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Blume pulls off another first with G&B Building deal.

In the age of the megadeal, many times, the small, but creative transaction is overlooked.

In another first, a venerable old building at 122 East 58th Street--also known as the G&B Building for Genealogical and Biographical Society--has been sold by the owners.

And not one or two, but all the existing tenants have moved to another famous old building; The General Society Center at 20 West 44th Street on Club Row in Midtown Manhattan.

Included in the move were the former owners, the G&B Society, The Holland Society, The Mayflower Society of New York, The Huguenot Society, The Society of Colonial Wars, The Society of Foreign Wars and The St. Nicholas Society.

Besides the six main tenants, there are nine subtenants, all 501(c)(3) entities organized in the 19th century.

They include The Daughters of the Cincinnati, The Pilgrims of the U.S., American Friends of the Georgian Group, Colonial Lords of the Manor in America, Military Order of Loyal Legions, Commandery of the State of New York, Sons of the American Revolution and The Naval Order of the United States.

The deal had been on since late summer of 2005 and is another first for the broker, Clinton W. Blume, Jr. of ABS Partners of Union Square.

Blume was the first to complete a lease by fax; first to net lease and build a Third Avenue corner with right of cancellation that relocated the tenant into the new skyscraper; first for a tenant to discount (present value) their own lease in order to buy out their position to satisfy pension fund requirements of the owner. He also targeted the first property that commenced the assemblage of 47th to 50th Streets on Sixth Avenue.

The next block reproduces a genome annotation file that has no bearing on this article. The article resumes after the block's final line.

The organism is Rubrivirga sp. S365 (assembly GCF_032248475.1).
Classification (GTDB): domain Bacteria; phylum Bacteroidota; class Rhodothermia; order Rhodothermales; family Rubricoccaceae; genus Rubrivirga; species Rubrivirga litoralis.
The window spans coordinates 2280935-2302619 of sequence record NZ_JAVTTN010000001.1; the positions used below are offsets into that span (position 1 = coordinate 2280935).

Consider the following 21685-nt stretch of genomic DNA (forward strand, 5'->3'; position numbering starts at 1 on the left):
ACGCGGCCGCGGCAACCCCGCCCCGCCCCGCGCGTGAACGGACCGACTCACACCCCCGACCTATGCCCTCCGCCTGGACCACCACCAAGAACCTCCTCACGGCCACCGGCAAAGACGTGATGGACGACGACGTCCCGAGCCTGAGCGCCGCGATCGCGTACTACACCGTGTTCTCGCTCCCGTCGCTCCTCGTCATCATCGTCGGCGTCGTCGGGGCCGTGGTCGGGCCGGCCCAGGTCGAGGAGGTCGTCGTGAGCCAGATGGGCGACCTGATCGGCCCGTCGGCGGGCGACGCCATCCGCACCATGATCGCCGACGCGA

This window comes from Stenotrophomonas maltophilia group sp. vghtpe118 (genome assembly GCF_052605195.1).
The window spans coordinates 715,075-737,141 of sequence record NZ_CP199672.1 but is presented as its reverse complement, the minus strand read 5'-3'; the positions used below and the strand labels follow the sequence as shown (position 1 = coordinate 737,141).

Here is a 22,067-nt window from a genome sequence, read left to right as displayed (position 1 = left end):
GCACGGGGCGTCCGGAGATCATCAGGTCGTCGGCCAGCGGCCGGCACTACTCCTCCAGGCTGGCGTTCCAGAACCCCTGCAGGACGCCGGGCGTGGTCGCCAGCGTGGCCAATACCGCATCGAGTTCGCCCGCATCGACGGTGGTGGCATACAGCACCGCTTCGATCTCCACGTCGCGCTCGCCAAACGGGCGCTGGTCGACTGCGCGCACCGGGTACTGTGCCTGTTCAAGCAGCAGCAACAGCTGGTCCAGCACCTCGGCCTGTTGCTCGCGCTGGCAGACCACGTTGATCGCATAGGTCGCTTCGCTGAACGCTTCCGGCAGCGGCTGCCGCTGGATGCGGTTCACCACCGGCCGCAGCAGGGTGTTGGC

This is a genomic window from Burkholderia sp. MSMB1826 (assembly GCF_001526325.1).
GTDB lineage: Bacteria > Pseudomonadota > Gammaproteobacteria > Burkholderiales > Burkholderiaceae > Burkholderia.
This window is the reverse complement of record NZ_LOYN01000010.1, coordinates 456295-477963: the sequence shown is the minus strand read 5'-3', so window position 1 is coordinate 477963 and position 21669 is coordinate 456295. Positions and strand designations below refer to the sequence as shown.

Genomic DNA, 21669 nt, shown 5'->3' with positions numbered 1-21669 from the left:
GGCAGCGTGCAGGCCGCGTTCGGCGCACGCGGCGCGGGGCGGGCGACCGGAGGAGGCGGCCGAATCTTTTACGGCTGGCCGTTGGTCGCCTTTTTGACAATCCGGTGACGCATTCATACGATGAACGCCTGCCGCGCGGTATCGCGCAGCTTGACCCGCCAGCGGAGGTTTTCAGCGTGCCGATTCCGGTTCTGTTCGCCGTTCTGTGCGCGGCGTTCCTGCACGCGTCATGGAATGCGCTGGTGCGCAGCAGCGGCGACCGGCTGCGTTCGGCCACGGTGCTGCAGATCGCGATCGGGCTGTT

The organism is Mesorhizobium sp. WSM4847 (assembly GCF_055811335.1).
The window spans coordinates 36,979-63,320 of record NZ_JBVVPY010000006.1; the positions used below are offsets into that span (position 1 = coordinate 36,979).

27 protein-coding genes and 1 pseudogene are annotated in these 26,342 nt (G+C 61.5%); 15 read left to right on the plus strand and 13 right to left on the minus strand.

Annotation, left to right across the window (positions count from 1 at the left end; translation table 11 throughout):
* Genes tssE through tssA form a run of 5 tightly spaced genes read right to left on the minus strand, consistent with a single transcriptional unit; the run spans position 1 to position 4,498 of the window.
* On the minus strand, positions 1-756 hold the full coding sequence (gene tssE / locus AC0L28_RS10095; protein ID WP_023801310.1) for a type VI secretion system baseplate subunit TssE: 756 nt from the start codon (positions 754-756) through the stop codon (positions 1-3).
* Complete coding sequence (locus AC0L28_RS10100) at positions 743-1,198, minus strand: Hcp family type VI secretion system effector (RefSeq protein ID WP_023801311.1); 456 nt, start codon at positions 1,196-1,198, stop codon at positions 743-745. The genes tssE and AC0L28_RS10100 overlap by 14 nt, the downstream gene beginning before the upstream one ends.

Blume was the first winner of the REBNY Lawrence Award for "ingenuity and professionalism" in 1983.

The General Society, founded in 1785, has the second oldest library in the city. It has as current tenants The Mechanics Institute, 100 Year Association of New York, Antiquarian Booksellers, Small Books publishers, and The Institute of Classic Architecture.

The Grand Central Art Center and the Moseman Lock Museum have wonderful exhibits. The famed Coffee House Club occupies half of the 6th floor.

The landmarked building is a veritable treasure trove of American history and world class art and architecture.

The ABS firm is a unique, tightly wound unit of professionals that own or manage nearly 4,000,000 s/f of commercial and residential space. The brokerage goal is to make clever, prudent and profitable use of real property.

This latest 10-year lease covered the fifth floor of 7,500 s/f and sustains the not-for-profit designation of the landmarked structure.

Designed by Lamb & Rich, and later rebuilt by Ralph Samuel Townsend supported by funds from Andrew Carnegie, the educational facilities support lectures and classes for crafts and trades.

The owner attorney was Larry Tetelman of Rosen & Tetelman and for the tenants, Nancy Connery of Schoeman, Updike & Kaufman. The architects respectively were William Rogers and Kenneth Barraclo.

Stephan Amiaga, president of the GSMT stated, "The Center, after operating for 220 years, plans to continue for at least another 100 years as a cultural and educational center as our founders envisioned in 1785.

"The arrival of these prestigious organizations will become part of our historical family."

The Holland Society's John Delmater noted, "They plan extensive classical improvements in the nearly 2,000 s/f to complement the usual ambiance of a building that is little changed since its completion in the 19th century."
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Publication:Real Estate Weekly
Date:Jan 31, 2007
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